Wedding Bouquet Tutorial using the Holly Chapple Egg
Alison from Bloom Culture Flowers is sharing a DIY wedding bouquet hack you won’t want to miss! Learn how to make a wedding bouquet with this handy DIY tool: the Holly Chapple Egg!
What on earth is the Holly Chapple Egg? Well flower friends, it is a great tool to help you make a bouquet! It keeps your stems where you put them. To some, making a bridal bouquet can be intimidating because things shift and move around. But this little plastic device that looks like an egg alleviates all of the stress of keeping things together.
I also found that you can use *way* less greenery and floral because you aren’t trying to overcompensate with more flowers. This is a great tool for any DIY bride or budding floral designer. And, best of all, it is a great replacement for floral foam, and is completely reusable. We’re all about an eco-friendly wedding solution!
With bouquets, there are many shapes to choose from. I found this tool helpful in creating all of them! If you want a flowing organic bouquet, use the egg. If you want a round, traditional bouquet, use the egg. If you want a cascade bouquet style… you see where this is going, right?
Use this DIY tutorial to learn how to use the Holly Chapple Egg to make wedding bouquets that look totes profesh!
Supplies you’ll need:
- Holly Chapple Egg (you can find them on Amazon)
- There are two sizes. 6” for bridal bouquets and 4” for bridesmaids. If you want a smaller bridal bouquet go for the 4”!
- Floral Tape
- 3 Spray Roses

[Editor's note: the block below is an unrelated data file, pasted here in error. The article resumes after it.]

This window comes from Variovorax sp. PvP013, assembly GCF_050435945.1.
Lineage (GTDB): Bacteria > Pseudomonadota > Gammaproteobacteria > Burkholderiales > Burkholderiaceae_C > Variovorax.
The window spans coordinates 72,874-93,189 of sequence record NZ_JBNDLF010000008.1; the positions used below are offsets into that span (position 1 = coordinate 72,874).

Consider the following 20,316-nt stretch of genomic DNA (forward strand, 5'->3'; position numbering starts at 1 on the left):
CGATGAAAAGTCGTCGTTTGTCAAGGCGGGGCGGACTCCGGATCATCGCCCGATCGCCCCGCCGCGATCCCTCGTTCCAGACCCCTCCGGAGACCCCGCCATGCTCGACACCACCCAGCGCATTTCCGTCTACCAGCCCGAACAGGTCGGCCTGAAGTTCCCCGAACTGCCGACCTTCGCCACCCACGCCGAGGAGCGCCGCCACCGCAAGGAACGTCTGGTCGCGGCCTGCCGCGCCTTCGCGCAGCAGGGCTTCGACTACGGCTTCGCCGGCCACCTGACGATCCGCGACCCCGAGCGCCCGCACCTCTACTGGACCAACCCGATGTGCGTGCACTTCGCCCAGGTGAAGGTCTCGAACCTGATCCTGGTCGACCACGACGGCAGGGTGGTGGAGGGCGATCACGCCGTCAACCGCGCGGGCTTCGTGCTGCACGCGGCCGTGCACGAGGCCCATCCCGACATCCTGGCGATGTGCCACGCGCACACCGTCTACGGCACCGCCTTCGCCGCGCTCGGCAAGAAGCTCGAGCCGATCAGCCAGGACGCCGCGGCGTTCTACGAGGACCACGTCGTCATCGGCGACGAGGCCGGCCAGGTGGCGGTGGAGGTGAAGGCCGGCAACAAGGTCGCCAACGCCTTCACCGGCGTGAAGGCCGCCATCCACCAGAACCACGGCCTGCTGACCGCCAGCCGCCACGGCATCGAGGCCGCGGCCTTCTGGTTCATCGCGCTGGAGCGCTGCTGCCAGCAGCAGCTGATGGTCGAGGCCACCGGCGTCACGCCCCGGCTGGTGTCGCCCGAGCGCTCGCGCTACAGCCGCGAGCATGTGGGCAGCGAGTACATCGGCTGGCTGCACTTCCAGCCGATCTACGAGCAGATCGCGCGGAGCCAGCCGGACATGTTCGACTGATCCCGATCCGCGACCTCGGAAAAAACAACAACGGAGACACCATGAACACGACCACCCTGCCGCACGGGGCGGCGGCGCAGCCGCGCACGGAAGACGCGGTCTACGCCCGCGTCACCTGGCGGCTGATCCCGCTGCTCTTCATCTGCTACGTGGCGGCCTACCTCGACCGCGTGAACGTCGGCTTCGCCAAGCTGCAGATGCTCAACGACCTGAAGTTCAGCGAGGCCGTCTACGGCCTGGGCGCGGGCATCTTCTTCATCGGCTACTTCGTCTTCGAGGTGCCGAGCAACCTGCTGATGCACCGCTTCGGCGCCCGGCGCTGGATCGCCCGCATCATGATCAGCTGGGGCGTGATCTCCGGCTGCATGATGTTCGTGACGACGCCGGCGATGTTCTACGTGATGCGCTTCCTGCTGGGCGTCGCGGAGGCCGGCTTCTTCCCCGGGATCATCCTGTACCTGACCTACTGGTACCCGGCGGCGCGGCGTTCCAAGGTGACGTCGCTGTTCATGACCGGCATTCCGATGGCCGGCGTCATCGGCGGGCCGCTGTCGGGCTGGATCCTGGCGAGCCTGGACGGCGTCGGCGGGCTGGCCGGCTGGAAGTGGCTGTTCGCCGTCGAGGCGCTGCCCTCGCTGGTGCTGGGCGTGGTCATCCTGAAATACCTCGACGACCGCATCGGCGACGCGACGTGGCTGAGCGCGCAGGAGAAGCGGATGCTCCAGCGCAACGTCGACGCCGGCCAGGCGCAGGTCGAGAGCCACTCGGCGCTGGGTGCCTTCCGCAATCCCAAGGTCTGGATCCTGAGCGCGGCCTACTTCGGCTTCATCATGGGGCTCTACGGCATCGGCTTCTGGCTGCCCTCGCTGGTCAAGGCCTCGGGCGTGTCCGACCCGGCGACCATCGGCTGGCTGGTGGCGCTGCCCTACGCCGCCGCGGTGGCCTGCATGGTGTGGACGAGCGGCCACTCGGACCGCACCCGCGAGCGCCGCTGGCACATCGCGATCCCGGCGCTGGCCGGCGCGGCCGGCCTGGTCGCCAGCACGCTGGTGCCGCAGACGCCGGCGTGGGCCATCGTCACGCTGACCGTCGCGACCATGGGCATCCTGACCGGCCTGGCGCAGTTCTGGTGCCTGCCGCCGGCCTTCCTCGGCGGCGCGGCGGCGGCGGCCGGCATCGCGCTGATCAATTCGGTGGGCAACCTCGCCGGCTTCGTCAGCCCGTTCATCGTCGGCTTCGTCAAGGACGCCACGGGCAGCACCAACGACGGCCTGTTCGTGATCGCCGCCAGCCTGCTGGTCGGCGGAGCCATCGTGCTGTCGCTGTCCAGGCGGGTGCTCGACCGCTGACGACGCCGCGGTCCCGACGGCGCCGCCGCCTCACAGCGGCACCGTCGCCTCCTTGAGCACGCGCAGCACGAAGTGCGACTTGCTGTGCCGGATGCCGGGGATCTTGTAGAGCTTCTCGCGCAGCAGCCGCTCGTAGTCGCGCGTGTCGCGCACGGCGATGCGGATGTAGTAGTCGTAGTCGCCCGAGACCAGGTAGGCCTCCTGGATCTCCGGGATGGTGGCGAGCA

- 3-4 stems Butterfly Ranunculus
- 4 Stock
- 6 Quicksand Rose
- 4 Toffee Roses
- 3 Mini Carnations
- 3 stems Andromeda
- Stems of Salal/Lemon Leaf
- Stems of Gunni Eucalyptus
How to Make a Bouquet Using the Holly Chapple Egg
Start by Placing Greenery
Holding your egg in your non-dominant hand begins placing greenery. Place a few stems of one variety (if you are using more than one) and then a few of another. You want to try for different lengths, shapes, and sizes. Don’t worry about covering the entire egg with greenery. We will fill in with flowers.
Fill in Linear Blooms
Once you’ve placed a few key pieces of greenery, move on to your linear blooms. I like to use stock or snapdragons. They help create shape and length (if you want a more organic bouquet)
Add in Sprays
Next use your sprays such as spray roses or mini carnations. THis is where we can start to cover up more of the egg.
Place Focal Flowers
After placing the sprays move on to our focal flowers such as roses. We’ve used two varieties of roses in this tutorial, play with depth and placement. Make sure they are not all on the same plane to create depth and a more professional look.
Periodically stop and trim your stems! They don’t need to be 24” long while you are designing. It will make things WAY more manageable.
Move onto Detailed Flowers
Once the roses are placed, move on to your detailed flowers. Here we’ve used delicate butterfly ranunculus. We place these after the bouquet is mostly done because we don’t want them to get lost or smashed while building the structure.
Fill in Any Empty Holes
Once the bouquet is looking full and almost finished, fill in any holes you see with leftover greenery. Pay attention to the drape of the greenery to compliment the design of your bouquet.
Secure Stems with Floral Tape
Finish off the bouquet with some floral tape securing the stems at the base. This can be loose and helpful for ribbon placement.
Practice placing the stems at an angle for a more organic look. Thread through the Egg structure and other flowers at different heights for a more dynamic look.
Holly Chapple Egg Bouquet Video Tutorial:
Watch the full video on YouTube or hit play below to view the full Holly Chapple Egg Bouquet Tutorial video.
More about Bloom Culture
Doing your own wedding flowers has never been easier. With Bloom Culture, we set you up with a guided approach and a step-by-step process. We give you flower recipes, a supplies list, a timeline, tutorials and so much more! We are your one-stop-shop for all things DIY Flowers and we can ship the flowers directly to your door! Because with us, DIY doesn’t mean do it alone.
Content designed, created, and written by Alison Fleck of Bloom Culture Flowers